U.S. Drought Monitor as of Sept. 10, 2013
—Amanda Gee, Purdue University Extension
Drier weather in the last month has led to slow growth of forages in parts of the Midwest, meaning livestock producers need to double check their forage supplies for the rest of the season now, a Purdue Extension forage specialist says.
Last year producers saw drier weather at the start of the season with timely rains beginning in August. This year, the soil was moist in the spring with dry weather later in the season. As of Thursday (Sept. 12), the U.S. Drought Monitor rated portions of 11 counties in northwestern Indiana in the moderate drought category and much of the northern half of the state was listed as abnormally dry - a drought-watch category.
"There are many regions that did not get the amount of moisture in August and early September needed to keep forage production moving forward," Keith Johnson said. "We shouldn't be overgrazing pastures that aren't growing well because of the lack of moisture.
"If pastures are grazed too aggressively this fall, there will be less forage available in the spring."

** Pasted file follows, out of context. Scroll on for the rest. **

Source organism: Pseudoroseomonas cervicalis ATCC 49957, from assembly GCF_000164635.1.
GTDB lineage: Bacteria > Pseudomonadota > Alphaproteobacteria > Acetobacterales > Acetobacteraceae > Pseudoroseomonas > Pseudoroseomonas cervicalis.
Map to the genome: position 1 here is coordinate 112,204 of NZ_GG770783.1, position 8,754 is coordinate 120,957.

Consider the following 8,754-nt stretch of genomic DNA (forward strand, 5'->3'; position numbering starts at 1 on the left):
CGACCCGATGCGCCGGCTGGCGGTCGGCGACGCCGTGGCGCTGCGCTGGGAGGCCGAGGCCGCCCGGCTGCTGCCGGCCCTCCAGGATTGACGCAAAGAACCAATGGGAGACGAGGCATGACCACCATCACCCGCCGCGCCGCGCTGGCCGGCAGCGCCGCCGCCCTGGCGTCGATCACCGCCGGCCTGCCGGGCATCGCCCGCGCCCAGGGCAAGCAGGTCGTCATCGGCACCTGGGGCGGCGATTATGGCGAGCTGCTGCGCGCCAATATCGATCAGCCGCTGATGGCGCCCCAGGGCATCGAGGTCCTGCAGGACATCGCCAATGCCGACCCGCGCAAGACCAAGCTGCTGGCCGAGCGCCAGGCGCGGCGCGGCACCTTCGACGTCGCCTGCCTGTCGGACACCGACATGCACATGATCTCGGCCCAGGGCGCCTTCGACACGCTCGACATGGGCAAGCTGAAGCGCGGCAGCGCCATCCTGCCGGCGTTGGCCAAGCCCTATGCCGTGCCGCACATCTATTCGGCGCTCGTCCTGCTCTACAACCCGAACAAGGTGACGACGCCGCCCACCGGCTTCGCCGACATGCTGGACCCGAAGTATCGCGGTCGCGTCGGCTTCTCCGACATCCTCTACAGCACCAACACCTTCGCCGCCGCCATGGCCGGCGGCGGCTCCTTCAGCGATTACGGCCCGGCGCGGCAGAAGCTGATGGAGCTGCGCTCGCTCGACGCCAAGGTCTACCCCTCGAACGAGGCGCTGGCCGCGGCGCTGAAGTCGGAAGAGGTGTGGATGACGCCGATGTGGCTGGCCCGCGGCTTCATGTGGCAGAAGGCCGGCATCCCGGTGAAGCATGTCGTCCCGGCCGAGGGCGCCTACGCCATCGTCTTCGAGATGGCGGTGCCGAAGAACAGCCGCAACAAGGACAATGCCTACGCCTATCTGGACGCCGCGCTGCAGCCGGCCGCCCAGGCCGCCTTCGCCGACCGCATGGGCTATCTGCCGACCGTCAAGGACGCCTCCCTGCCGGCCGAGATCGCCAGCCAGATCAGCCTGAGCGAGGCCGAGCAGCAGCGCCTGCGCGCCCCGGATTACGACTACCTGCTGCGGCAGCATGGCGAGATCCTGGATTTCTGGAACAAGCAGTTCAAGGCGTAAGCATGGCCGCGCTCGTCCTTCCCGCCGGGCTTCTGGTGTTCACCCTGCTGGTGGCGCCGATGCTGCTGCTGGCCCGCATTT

Cool-season grasses such as timothy, perennial ryegrass, tall fescue and orchardgrass should be accumulating new growth now as cooler temperatures occur and will produce tillers in the fall that initiate new growth in the spring. The late-summer growth that typically occurs has been deterred by hot conditions and lack of rain during this period.
Along with avoiding overgrazing, Johnson recommended that farmers know what they have in inventory to evaluate if they have sufficient forage supplies to get through the late fall and winter.
Listen to Johnson talk about the state of forages.
Farmers who think they will be short on forages going into winter have many options for supplementing current supplies.
"If forages are insufficient, producers should find additional or alternative feed sources, or reduce the number of mouths to feed," Johnson said. "First, I would have them think about whether corn residue grazing or feeding harvested corn residues is a possibility in their livestock operation."
Listen to Johnson talk about forage inventories.
Farmers should also start contacting other producers who might have a forage surplus and consider supplementing with byproduct feeds that work with the quality of forage being fed.
"Lastly, I would say if there happens to be late planted corn and grain production is going to be heavily sacrificed, producers could consider making corn silage," Johnson said.
Farmers with cornfields under severe drought stress should check with their crop insurance representative before silage harvest occurs.
See state snapshots of the U.S. Drought Monitor at: http://droughtmonitor.unl.edu/.